The attack vector starts with targeting MFA (Multi-factor Authentication) codes provided by Duo Security belonging to UBER employees. Although MFA authentication mechanisms can protect against a threat actor with the credentials of the targets, they are often vulnerable to MiTM attacks. Therefore, threat actors take advantage of this vulnerability to create phishing pages where they can capture the targets’ login credentials and MFA codes. These phishing pages are created using hacking tools such as Evilginx and mimic Uber’s login pages. With this method, threat actors seize the employee’s existing VPN access and use it to access the internal network. Threat actors gaining access to the internal network discovered an internal network share containing scripts with privileged credentials, allowing access to critical systems. Threat actors claim that they breached the security of Uber’s Duo, OneLogin, AWS, and GSuite environments with this attack chain.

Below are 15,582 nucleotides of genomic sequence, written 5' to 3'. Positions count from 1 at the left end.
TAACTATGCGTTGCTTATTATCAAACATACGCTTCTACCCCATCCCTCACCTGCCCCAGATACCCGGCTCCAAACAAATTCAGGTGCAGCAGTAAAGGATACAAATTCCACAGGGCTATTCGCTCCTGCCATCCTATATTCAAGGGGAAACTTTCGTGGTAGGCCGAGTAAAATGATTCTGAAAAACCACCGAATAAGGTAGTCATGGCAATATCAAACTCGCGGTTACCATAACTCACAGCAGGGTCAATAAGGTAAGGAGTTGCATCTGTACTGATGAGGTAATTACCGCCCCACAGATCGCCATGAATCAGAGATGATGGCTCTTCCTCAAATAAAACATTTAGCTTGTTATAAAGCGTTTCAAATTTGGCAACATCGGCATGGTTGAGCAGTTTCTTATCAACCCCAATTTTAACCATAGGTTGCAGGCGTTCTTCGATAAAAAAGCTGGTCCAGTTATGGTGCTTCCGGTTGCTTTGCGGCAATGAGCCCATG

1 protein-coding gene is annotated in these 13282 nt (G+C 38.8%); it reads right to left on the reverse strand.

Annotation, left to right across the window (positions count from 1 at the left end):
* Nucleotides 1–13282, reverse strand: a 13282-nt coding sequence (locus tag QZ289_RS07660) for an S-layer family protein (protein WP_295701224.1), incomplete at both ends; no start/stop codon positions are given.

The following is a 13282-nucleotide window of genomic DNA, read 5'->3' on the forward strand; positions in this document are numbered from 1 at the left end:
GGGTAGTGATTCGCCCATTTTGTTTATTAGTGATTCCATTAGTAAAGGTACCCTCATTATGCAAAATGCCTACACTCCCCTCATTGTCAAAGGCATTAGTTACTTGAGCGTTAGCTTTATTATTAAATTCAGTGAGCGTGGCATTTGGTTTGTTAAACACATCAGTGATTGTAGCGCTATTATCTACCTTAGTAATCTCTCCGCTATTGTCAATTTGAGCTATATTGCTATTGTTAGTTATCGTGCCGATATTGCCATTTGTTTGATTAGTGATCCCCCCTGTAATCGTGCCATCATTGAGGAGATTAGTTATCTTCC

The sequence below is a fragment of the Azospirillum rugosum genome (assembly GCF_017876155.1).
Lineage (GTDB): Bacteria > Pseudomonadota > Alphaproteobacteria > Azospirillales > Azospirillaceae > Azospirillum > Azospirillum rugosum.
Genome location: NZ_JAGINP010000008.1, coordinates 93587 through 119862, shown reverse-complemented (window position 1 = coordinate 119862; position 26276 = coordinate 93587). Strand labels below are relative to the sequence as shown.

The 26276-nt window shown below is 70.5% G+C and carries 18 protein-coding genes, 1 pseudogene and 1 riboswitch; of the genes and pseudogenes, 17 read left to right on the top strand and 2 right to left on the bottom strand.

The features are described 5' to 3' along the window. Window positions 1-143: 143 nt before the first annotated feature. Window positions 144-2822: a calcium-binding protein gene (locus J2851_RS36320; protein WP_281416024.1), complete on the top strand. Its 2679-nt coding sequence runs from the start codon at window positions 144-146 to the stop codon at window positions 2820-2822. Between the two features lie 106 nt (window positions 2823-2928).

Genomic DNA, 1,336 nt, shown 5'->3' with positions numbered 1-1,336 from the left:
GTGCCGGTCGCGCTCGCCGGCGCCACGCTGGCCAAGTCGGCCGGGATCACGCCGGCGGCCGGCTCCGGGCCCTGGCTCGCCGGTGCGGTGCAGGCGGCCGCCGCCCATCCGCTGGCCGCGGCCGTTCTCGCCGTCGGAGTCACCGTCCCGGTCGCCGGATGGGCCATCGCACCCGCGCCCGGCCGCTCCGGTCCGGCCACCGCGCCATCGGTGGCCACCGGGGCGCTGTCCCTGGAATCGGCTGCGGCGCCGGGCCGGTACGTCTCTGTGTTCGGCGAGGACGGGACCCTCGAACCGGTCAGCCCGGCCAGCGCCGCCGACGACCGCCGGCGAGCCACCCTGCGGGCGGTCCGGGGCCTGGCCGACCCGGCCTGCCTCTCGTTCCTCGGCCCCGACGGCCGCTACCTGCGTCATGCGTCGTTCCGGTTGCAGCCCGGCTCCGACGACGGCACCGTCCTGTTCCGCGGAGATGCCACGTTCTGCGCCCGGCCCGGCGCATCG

In a screenshot released by the threat actors, it is observed that a SentinelOne EDR account belonging to Uber’s IR (Incident Response) personnel was also compromised. EDR solutions allow IR teams to access and control working machines, thus allowing threat actors to inject Backdoor-like malware into other internal systems, expanding the attack surface area in case of a security breach.
Uber stated on their social media accounts that they responded to the security breach in question, that they are in contact with law enforcement and will inform in case of any development. In this context, taking the following precautions into consideration is recommended to avoid being exposed to security breaches that can be carried out with similar techniques.
- Institution/organization personnel should be made aware of advanced target-oriented social engineering/phishing attacks that can be carried out.
- Critical data, such as login information, should not be used on unsafe platforms.
- It should be ensured that inventories such as the system, software/program, and application are used in the most up-to-date versions.